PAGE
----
August 6, 2009 / 9:01 PM / 10 years ago

Bankruptcy advisory business booms for Blackstone

NEW YORK (Reuters) - Blackstone Group LP’s restructuring advisory business is booming as more companies hit the wall every day and need advice, the private equity firm’s COO said on Thursday.

“There is no end of that in sight and our view is that will go on for several years,” COO Tony James said on a conference call to analysts on Thursday to talk about the firm’s earnings.

Fees generated by the restructuring and reorganization advisory services unit rose $21.3 million in the quarter, driven by an increase in bankruptcies, debt defaults and debt restructurings, Blackstone said. For more details on its earnings.

But distressed investment opportunities have been somewhat less than some people expected, partly because lenders are buying time by amending terms for companies in trouble, he said.

Banks and lenders have been willing to help companies amend and extend their credit agreements in recent months, often even waiving interest payments that would have been due.

This has given more time to troubled companies to try to work out deals with suppliers or bondholders and possibly avoid bankruptcy, while allowing banks to focus on their biggest crises and avoid writedowns on some likely losses on their loans.

“A lot of lenders are amending terms, kicking the can down the road,” James said. “That is cutting back the number of distressed situations to hit the wall and is definitely a factor toward the lower amount of distressed opportunities than some people thought.”

James thinks the “default part of the economy is still at the early stages” and thinks that there will be distressed opportunities for the next year or two.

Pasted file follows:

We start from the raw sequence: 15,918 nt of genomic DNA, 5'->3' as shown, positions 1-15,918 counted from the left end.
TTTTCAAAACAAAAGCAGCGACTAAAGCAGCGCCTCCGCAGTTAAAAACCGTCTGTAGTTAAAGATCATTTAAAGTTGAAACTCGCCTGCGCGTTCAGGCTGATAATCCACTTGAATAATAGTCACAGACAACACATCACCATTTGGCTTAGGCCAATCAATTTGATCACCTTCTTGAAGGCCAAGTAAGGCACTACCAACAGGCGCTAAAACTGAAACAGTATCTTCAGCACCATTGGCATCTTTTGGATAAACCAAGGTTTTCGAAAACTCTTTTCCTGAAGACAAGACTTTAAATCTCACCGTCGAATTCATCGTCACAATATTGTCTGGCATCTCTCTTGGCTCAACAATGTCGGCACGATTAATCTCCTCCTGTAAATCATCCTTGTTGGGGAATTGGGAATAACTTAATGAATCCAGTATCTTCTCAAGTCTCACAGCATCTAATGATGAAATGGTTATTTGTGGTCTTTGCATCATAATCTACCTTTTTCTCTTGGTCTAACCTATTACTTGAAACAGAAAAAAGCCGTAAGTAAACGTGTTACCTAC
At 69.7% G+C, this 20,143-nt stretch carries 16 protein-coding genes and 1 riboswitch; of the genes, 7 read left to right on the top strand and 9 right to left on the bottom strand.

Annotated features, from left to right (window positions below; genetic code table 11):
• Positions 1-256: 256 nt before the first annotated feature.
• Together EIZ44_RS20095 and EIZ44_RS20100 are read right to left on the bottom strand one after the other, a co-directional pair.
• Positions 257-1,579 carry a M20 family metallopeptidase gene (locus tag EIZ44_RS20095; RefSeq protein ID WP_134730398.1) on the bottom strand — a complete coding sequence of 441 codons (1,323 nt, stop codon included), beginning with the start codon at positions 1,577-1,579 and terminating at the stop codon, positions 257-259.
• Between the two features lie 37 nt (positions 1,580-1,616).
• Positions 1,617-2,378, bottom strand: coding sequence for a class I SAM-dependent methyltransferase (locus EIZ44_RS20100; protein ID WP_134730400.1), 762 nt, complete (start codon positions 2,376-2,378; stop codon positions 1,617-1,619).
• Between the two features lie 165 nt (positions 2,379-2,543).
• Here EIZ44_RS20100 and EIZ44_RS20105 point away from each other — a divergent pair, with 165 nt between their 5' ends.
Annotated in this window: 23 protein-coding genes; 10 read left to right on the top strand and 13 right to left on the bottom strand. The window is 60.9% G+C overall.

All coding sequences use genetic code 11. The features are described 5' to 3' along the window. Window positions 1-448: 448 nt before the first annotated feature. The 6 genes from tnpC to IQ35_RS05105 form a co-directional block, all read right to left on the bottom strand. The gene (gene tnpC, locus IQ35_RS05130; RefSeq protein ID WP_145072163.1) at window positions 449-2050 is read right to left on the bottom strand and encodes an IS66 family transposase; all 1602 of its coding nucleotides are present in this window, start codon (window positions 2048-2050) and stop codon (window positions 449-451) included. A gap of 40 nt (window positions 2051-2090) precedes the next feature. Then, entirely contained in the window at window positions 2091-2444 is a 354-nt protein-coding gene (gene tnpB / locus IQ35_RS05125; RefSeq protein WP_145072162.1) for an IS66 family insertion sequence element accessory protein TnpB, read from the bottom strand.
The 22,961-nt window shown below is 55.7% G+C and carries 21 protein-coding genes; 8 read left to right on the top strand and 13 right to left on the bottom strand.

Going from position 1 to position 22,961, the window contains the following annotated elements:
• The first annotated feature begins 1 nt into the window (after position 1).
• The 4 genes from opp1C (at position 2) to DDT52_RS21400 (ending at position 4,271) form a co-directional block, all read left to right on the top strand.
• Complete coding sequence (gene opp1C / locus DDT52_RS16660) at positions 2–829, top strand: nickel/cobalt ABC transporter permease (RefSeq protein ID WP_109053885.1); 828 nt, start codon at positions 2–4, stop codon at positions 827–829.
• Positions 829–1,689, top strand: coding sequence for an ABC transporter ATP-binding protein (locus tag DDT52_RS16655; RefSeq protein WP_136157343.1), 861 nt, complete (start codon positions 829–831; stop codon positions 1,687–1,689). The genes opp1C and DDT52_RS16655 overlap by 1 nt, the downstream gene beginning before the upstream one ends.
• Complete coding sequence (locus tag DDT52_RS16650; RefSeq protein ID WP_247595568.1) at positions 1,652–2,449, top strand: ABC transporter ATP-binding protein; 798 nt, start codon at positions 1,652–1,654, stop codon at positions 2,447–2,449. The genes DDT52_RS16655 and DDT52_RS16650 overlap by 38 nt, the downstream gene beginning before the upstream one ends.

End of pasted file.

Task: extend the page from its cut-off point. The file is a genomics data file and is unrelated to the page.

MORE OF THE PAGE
“As the defaults start to come through, you’ll see companies running out of money, exhausting their covenant capacity, not being able to refinance,” he said.

James added the lowest-quality of the credit markets is “probably a little ahead of itself in terms of pricing,” but added he was not sure that would be sustained.

Investors have been pouncing on high-yield “junk” bonds all year on the bet these securities were overly battered and that these companies would not default on their debt as borrowing costs have dropped dramatically.

For instance, companies whose debt securities are rated “CCC” have been among the best performers in July, bringing total returns for the year to an astounding 56.5 percent, according to the Merrill Lynch Master II High Yield Index.

“I think there will continue to be very interesting distressed opportunities for a long time, but its not a question of buying the market wholesale in a short period of time,” said James.

Reporting by Megan Davies; additional reporting by Jennifer Ablan and Emily Chasan; editing by Andre Grenon

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